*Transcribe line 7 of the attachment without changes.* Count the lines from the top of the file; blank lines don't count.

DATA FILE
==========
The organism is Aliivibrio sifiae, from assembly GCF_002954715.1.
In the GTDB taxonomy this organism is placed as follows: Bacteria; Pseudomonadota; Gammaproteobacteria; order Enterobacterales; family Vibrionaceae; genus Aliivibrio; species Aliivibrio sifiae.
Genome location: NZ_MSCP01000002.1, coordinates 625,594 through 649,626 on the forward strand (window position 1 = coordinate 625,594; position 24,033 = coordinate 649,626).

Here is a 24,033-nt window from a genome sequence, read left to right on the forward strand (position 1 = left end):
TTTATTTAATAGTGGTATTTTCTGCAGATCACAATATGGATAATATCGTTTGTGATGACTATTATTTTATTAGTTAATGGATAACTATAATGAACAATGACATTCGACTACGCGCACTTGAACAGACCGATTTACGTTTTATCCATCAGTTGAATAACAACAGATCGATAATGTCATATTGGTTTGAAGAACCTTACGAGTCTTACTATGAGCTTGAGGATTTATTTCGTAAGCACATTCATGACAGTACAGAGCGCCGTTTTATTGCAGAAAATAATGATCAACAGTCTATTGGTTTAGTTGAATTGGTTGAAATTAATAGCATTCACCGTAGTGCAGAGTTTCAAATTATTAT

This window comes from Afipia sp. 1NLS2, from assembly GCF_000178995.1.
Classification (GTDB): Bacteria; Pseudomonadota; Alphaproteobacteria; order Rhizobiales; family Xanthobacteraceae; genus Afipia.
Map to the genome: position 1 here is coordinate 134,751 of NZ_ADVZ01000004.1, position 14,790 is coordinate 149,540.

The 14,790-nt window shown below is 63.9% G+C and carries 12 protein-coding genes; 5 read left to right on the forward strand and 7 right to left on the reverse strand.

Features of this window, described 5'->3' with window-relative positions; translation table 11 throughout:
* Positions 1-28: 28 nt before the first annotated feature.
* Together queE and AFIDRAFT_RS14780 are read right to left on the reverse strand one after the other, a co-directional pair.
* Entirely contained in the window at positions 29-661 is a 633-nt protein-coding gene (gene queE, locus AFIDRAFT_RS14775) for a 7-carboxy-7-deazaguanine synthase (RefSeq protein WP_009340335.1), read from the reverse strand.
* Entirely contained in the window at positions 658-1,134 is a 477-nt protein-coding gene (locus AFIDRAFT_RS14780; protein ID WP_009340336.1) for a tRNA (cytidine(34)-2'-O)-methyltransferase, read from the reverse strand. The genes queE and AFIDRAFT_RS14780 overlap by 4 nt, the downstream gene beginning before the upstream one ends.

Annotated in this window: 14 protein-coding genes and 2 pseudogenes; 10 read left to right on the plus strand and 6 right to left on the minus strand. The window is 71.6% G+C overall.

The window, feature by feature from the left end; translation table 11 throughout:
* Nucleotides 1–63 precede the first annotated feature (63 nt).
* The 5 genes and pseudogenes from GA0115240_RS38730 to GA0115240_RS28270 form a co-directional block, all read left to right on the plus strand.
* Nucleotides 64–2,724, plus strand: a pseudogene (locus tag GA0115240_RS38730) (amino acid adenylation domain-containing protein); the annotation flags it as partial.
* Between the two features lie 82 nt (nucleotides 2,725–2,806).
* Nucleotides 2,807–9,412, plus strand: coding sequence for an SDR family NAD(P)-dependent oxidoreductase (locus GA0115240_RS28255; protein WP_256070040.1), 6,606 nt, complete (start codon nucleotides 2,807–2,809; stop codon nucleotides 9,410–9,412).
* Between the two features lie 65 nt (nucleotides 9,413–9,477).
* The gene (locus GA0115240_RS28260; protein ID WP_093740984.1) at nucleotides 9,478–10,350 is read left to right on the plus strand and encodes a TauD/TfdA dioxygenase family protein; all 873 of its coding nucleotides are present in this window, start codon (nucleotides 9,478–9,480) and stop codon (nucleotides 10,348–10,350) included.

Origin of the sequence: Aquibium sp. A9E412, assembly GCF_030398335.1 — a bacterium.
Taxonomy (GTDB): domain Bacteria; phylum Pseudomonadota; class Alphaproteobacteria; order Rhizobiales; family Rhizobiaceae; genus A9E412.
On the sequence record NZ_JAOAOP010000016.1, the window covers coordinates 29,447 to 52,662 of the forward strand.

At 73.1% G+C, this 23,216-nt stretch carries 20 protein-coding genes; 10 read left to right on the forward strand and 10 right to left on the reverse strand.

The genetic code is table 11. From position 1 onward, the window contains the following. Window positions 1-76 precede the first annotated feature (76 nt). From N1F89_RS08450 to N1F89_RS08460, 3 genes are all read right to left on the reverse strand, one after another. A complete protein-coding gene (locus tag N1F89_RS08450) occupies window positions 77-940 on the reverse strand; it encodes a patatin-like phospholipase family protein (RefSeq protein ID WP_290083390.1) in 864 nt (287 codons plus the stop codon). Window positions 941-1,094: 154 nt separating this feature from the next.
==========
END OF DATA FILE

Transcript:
Classification (GTDB): Bacteria; Pseudomonadota; Alphaproteobacteria; order Rhizobiales; family Xanthobacteraceae; genus Afipia.